Advertisement
U.S. markets closed
  • S&P Futures

    5,091.00
    -10.50 (-0.21%)
     
  • Dow Futures

    39,122.00
    -67.00 (-0.17%)
     
  • Nasdaq Futures

    17,948.75
    -42.25 (-0.23%)
     
  • Russell 2000 Futures

    2,013.40
    -7.10 (-0.35%)
     
  • Crude Oil

    76.15
    -0.34 (-0.44%)
     
  • Gold

    2,041.10
    -8.30 (-0.40%)
     
  • Silver

    22.82
    -0.16 (-0.70%)
     
  • EUR/USD

    1.0820
    -0.0002 (-0.02%)
     
  • 10-Yr Bond

    4.2600
    -0.0670 (-1.55%)
     
  • Vix

    13.75
    -0.79 (-5.43%)
     
  • dólar/libra

    1.2661
    -0.0012 (-0.09%)
     
  • USD/JPY

    150.4720
    +0.0320 (+0.02%)
     
  • Bitcoin USD

    51,514.93
    -186.77 (-0.36%)
     
  • CMC Crypto 200

    885.54
    0.00 (0.00%)
     
  • FTSE 100

    7,706.28
    +21.79 (+0.28%)
     
  • Nikkei 225

    39,294.43
    +195.73 (+0.50%)
     

Saudi Arabia could 'flush' the oil market with a flood of supply to regain control over prices in the face of rising US production, crude expert says

Oil refinery
Photo by Christian Ender/Getty Images
  • Saudi Arabia may "flush" the market with a flood of supply that would sink prices, an expert said.

  • That comes as OPEC+ concluded its latest meeting where members pledged voluntary production cuts without giving firm commitments.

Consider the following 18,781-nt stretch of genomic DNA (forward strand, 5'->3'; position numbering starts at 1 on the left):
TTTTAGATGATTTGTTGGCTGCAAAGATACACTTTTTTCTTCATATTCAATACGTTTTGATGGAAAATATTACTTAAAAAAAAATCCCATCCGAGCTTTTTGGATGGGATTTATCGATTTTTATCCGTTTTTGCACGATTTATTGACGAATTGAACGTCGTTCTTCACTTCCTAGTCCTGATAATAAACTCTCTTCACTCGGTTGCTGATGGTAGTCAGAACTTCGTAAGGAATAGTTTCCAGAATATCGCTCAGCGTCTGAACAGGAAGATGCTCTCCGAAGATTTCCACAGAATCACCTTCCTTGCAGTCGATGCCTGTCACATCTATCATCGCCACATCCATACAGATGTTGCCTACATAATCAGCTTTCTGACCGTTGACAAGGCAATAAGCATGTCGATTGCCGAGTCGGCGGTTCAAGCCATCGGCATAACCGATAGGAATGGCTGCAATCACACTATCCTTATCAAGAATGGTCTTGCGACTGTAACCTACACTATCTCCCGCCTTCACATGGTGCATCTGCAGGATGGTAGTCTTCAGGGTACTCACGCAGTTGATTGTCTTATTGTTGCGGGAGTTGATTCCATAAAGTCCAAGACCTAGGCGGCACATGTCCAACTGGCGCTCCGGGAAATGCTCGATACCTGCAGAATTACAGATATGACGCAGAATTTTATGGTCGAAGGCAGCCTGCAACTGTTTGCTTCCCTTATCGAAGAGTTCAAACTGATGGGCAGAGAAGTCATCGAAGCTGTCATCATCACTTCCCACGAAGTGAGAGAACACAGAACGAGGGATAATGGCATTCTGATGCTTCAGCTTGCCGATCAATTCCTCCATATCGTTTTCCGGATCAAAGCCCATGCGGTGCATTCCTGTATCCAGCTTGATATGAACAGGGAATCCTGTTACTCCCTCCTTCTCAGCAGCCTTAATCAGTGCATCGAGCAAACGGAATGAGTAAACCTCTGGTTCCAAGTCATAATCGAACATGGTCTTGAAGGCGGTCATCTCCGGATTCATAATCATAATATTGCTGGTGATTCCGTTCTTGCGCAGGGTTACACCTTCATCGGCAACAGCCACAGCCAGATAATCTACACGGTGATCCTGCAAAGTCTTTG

• Meanwhile, US crude output has been on a tear this year, hitting new record highs.

Saudi Arabia may flood the market with more oil supplies, reversing its production curbs, as the world's top crude exporter tries to regain control of prices, an energy market veteran said.

That comes as OPEC+ concluded its latest meeting where members pledged voluntary production cuts without giving firm commitments, prompting oil prices to fall.

"We've more or less been saying potentially Saudi needs to just flush this thing out," Paul Sankey from Sankey Research told CNBC on Friday.

He estimated that Saudi Arabia has capacity to ramp up its output by an additional 2.5 million barrels a day.

For now, OPEC's de factor leader is trying to prop up crude by pumping less. On Thursday, it extended its cut of 1 million barrel per day into the first quarter.

But Sankey noted Saudi Arabia shocked markets in 2014, when it similarly tried to flush the market by sinking crude prices from highs of around $110 a barrel to $50.

The drop in prices eventually forced higher-cost producers to exit the market as pumping was no longer profitable. Meanwhile, Saudi Arabia continued to pump as it was better able to withstand lower prices. As supplies from its rivals disappeared, the kingdom was able to regain traction over prices.

Back then, like today, booming US oil supply is a headache for OPEC and Saudi Arabia. And Sankey said Friday that the oil cartel has "a huge problem with US production levels."

In fact, US crude output has been on a tear this year, with monthly production hitting a record high in September at more than 13.2 million barrels a day, according to data from the Energy Information Administration.

Read the original article on Business Insider

Advertisement